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|Also Known As:||Andre Detoth,Endre Toth,Sasvrai Farkasfalvi Tothfalusi Toth Endre Antal Mihaly,Andreas Toth||Died:||October 27, 2002|
|Born:||May 15, 1913||Cause of Death:||aneurysm|
|Birth Place:||Hungary||Profession:||Director ... director producer screenwriter playwright actor 2nd unit director editor typesetter journalist truck driver painter sculptor|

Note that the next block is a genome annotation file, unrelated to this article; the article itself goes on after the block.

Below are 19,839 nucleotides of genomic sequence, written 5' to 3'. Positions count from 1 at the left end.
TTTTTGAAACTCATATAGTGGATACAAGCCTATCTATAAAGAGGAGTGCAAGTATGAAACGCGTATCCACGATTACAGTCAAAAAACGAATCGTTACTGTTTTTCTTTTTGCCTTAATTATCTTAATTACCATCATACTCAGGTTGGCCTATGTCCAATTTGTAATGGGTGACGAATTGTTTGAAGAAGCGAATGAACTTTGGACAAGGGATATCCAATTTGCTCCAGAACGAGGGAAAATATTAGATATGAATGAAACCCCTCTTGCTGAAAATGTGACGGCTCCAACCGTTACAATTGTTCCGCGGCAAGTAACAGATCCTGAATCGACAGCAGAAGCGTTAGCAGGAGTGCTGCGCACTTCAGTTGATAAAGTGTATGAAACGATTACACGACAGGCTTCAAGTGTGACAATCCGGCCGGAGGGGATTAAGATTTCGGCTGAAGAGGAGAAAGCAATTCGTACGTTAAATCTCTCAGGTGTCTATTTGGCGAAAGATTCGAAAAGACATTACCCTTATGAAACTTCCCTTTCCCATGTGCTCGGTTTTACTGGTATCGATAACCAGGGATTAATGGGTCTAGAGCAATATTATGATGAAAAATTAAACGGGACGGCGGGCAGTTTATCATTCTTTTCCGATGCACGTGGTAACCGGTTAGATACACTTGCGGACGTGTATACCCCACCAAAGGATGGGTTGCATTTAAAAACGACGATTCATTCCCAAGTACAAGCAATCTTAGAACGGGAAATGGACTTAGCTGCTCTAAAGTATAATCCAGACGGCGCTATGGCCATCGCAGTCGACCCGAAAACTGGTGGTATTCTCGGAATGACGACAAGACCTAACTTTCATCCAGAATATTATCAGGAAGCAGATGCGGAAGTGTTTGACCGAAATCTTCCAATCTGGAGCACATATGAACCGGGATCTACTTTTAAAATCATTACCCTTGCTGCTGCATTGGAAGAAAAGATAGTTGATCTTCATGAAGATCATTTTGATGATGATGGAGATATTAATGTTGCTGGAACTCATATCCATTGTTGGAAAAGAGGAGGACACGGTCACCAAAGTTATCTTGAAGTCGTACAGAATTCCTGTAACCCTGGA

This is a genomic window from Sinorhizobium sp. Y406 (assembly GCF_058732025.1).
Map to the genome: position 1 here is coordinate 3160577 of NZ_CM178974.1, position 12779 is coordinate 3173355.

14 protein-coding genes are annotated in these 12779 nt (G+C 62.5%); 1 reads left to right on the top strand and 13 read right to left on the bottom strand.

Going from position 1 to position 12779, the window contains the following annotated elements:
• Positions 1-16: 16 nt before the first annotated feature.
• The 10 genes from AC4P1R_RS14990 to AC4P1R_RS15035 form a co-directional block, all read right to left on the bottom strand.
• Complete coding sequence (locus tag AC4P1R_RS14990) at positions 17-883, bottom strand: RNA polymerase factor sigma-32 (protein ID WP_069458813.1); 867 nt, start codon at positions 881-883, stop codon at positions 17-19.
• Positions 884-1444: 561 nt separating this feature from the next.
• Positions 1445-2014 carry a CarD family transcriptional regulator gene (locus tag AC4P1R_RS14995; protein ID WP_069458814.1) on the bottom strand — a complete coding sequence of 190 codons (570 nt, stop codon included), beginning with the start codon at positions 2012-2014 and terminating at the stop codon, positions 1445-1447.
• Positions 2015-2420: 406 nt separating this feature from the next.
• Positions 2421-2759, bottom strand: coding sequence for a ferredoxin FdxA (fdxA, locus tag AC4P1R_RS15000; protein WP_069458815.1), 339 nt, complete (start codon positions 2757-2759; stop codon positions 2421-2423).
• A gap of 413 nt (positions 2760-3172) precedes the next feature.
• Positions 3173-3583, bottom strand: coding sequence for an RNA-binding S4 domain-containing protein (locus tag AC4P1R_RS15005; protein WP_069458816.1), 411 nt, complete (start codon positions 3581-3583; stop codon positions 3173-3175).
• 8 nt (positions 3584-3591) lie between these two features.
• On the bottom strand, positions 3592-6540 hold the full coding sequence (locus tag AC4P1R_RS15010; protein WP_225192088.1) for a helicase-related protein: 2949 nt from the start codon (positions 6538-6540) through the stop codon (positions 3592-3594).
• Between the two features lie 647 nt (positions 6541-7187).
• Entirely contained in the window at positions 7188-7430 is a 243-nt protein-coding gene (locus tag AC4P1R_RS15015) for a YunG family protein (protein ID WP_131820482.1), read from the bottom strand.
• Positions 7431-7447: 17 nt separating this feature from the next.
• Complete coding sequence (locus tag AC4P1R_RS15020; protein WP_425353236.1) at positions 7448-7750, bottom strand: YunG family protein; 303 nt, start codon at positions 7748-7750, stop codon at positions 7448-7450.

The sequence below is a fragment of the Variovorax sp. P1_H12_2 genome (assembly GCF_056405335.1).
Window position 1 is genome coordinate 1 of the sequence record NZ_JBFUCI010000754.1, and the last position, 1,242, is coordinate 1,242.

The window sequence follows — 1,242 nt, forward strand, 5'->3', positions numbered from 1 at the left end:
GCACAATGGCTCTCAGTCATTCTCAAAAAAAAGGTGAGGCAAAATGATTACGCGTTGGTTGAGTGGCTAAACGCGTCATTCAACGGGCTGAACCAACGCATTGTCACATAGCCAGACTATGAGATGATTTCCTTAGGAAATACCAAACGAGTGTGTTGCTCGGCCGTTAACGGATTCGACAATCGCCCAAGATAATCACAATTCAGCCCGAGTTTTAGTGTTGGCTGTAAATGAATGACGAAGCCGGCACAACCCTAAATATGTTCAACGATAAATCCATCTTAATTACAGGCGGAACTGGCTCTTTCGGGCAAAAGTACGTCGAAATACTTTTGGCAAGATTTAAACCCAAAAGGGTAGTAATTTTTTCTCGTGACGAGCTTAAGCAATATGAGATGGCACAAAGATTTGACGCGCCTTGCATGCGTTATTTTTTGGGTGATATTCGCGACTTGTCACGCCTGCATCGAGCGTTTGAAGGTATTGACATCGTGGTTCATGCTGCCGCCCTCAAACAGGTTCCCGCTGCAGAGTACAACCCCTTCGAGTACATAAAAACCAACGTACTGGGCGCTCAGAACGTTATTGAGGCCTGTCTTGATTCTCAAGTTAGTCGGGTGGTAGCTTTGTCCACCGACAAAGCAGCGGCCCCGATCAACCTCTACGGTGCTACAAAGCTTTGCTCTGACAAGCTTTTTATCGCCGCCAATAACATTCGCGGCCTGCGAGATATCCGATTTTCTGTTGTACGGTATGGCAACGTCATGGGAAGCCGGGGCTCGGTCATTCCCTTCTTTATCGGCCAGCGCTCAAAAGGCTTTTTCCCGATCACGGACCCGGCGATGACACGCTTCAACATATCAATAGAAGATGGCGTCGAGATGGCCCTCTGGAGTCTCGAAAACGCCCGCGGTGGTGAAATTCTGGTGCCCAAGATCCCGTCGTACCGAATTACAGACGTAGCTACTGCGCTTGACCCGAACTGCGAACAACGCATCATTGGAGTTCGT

Born and raised in Hungary, Andre de Toth came to the USA in the 1940s and became established as a workmanlike director whose films, notably his Westerns and films noir, were later hailed for their moody, psychological aspects. A genuinely colorful character, the one-eyed helmer has proven evasive in interviews, particularly in relation to his early life and career and his marriage to screen siren Veronica Lake. The son of a former Hussar turned civil engineer, de Toth disappointed his father by being asked to leave a number of schools and then by deciding not to pursue a military career. Instead, he allegedly showed an early artistic bent, having a one-person art show while in his early teens (he claims to have destroyed the paintings and sculpture). His first play is said to have closed before it opened but led to a meeting with playwright Ferenc Molnar who served as a mentor, introducing de Toth to various high profile individuals and obtaining writing assignments for the youth. After obtaining a law degree, de Toth reportedly entered the Hungarian film industry, working as a camera operator for noted cinematographer Istvan (Stefan) Eiben. During the 1930s, he reportedly lived throughout Europe and visited the USA on several occasions. While in London, de Toth worked in several capacities for the Korda brothers before heading to Vienna to work on a script. On one of his trips to Los Angeles, he claims to have done uncredited work on the script for 1937's "The Life of Emile Zola."